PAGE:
Leadership expert: Trump can prove himself on campaign trail

Matt K. Lewis Senior Contributor
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He is rich beyond belief and is the author of several business/self help/leadership books, but is Donald Trump a leader of men?  That’s the question I posed recently to James Strock a speaker, consultant and entrepreneur who has authored several books on leadership, including “Serve to Lead” and “Theodore Roosevelt on Leadership.”

“Despite his business success,” says Strock, “[Trump has] never actually run anything that’s similar to a large organization.  He’s like an old-school boss.”

Strock, who also authored “Ronald Reagan on Leadership,” referenced the recent comparisons between the two men, adding that while Reagan changed political parties, he had a consistent philosophy and “there was none of this zigzagging around.”

But when it comes to Trump’s evolving positions and outrageous comments, Strock warned that “ad hocism and opportunism is the exact opposite of leadership,” adding, “Leadership is about serving others.”  He also noted that Reagan as a communicator was very disciplined — an attribute Trump may not possess.

But while Strock is skeptical of Trump’s ability to lead, he also noted that his unconventional background is probably a plus, saying, “Some of the worst presidents had the most extensive public service backgrounds.”  He also noted that, like Reagan, Donald Trump “expresses public issues from the vantage point of regular people.”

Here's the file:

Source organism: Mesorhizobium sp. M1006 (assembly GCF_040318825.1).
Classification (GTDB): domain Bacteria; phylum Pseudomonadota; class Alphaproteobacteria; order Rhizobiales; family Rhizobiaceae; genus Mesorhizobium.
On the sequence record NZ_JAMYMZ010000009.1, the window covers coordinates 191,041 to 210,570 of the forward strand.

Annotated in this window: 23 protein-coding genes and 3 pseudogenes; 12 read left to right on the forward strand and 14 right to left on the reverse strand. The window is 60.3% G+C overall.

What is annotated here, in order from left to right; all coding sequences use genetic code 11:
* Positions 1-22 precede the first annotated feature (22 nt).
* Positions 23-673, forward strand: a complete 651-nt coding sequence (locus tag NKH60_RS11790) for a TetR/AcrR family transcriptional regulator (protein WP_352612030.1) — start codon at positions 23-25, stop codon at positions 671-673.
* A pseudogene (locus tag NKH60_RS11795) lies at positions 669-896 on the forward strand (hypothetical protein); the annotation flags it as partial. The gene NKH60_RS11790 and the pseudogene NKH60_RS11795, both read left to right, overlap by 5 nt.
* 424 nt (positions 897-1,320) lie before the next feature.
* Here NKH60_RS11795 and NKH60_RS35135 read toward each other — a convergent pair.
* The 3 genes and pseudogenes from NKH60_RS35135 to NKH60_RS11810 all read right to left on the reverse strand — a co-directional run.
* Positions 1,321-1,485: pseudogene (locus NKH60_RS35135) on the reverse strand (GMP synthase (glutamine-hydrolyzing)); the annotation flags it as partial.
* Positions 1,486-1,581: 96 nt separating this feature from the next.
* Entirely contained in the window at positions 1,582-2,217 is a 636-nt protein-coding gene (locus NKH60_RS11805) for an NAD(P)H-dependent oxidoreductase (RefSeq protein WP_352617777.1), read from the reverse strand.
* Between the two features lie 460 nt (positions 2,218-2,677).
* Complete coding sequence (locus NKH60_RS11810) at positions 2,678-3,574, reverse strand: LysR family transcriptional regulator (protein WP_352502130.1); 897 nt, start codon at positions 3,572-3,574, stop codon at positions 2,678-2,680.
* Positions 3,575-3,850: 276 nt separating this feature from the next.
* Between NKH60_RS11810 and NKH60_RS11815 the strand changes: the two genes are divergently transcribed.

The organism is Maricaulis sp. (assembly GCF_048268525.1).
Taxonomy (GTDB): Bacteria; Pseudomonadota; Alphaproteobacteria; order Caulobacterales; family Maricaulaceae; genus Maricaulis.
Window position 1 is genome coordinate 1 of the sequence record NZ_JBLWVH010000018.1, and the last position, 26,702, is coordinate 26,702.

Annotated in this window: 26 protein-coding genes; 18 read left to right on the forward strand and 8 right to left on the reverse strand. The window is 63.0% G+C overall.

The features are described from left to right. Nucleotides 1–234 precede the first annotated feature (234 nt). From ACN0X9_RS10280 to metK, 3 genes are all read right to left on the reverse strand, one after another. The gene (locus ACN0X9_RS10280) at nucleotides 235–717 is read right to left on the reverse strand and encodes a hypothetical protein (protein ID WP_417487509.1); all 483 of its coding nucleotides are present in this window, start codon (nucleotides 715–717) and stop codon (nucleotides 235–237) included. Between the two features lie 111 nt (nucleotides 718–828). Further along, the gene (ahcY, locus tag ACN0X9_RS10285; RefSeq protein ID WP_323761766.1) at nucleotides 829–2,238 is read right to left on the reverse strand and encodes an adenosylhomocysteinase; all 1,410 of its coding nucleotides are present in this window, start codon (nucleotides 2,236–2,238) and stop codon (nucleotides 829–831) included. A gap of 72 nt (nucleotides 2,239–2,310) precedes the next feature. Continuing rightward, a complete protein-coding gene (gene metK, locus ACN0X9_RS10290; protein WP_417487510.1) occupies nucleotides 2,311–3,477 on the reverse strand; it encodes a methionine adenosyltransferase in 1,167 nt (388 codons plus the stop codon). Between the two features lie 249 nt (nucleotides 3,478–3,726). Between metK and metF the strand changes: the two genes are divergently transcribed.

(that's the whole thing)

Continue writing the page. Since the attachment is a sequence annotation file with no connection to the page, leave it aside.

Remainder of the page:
He also cautioned against focusing on Trump’s weaknesses by placing past historical leaders on a pedestal. Winston Churchill, for example, Strock noted, had “errors and shortcomings that were truly spectacular, yet when a fundamental moment of truth arose, he was able to meet it.”

So what could Trump do to prove his leadership mettle and convince the critics?  Strock says he would advise Trump to “put himself in the humbling rituals of the campaign process.”

In other words, Trump can’t just rely on TV ads and publicity gimmicks — passing the real credibility test will require spending time on the trail with real people in places like Iowa. Citing John F. Kennedy’s 1960 campaign, among others, Strock said, “Other presidents of great wealth earned credibility and appeared to grow in that process.”

Matt K. Lewis